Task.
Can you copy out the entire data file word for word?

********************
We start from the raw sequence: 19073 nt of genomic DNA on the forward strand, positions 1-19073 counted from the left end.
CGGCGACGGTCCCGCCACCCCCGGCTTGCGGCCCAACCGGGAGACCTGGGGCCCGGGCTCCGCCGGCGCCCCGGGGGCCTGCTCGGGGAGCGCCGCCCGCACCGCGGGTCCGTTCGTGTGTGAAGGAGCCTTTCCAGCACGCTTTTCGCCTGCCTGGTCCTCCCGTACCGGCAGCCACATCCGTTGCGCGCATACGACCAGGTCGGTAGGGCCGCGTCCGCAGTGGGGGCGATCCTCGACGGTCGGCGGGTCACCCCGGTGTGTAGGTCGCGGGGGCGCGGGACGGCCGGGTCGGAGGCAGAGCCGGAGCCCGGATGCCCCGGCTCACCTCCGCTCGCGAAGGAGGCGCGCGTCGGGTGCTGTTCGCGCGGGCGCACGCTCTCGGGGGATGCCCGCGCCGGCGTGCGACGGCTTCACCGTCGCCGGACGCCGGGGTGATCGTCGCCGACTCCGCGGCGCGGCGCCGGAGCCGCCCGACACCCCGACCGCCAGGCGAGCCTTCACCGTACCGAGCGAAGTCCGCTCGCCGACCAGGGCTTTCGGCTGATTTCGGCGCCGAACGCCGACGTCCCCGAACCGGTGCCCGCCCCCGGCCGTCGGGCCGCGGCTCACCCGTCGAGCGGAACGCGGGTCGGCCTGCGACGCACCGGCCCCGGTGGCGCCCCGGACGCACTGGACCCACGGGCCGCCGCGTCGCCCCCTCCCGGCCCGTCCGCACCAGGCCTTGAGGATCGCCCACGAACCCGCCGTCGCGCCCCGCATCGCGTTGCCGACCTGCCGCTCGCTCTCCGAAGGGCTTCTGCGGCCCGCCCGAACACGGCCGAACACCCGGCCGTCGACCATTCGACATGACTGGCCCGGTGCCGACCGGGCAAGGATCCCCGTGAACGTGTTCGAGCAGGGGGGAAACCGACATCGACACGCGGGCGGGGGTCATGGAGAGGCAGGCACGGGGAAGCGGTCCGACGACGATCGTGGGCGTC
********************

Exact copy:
We start from the raw sequence: 19073 nt of genomic DNA on the forward strand, positions 1-19073 counted from the left end.
CGGCGACGGTCCCGCCACCCCCGGCTTGCGGCCCAACCGGGAGACCTGGGGCCCGGGCTCCGCCGGCGCCCCGGGGGCCTGCTCGGGGAGCGCCGCCCGCACCGCGGGTCCGTTCGTGTGTGAAGGAGCCTTTCCAGCACGCTTTTCGCCTGCCTGGTCCTCCCGTACCGGCAGCCACATCCGTTGCGCGCATACGACCAGGTCGGTAGGGCCGCGTCCGCAGTGGGGGCGATCCTCGACGGTCGGCGGGTCACCCCGGTGTGTAGGTCGCGGGGGCGCGGGACGGCCGGGTCGGAGGCAGAGCCGGAGCCCGGATGCCCCGGCTCACCTCCGCTCGCGAAGGAGGCGCGCGTCGGGTGCTGTTCGCGCGGGCGCACGCTCTCGGGGGATGCCCGCGCCGGCGTGCGACGGCTTCACCGTCGCCGGACGCCGGGGTGATCGTCGCCGACTCCGCGGCGCGGCGCCGGAGCCGCCCGACACCCCGACCGCCAGGCGAGCCTTCACCGTACCGAGCGAAGTCCGCTCGCCGACCAGGGCTTTCGGCTGATTTCGGCGCCGAACGCCGACGTCCCCGAACCGGTGCCCGCCCCCGGCCGTCGGGCCGCGGCTCACCCGTCGAGCGGAACGCGGGTCGGCCTGCGACGCACCGGCCCCGGTGGCGCCCCGGACGCACTGGACCCACGGGCCGCCGCGTCGCCCCCTCCCGGCCCGTCCGCACCAGGCCTTGAGGATCGCCCACGAACCCGCCGTCGCGCCCCGCATCGCGTTGCCGACCTGCCGCTCGCTCTCCGAAGGGCTTCTGCGGCCCGCCCGAACACGGCCGAACACCCGGCCGTCGACCATTCGACATGACTGGCCCGGTGCCGACCGGGCAAGGATCCCCGTGAACGTGTTCGAGCAGGGGGGAAACCGACATCGACACGCGGGCGGGGGTCATGGAGAGGCAGGCACGGGGAAGCGGTCCGACGACGATCGTGGGCGTC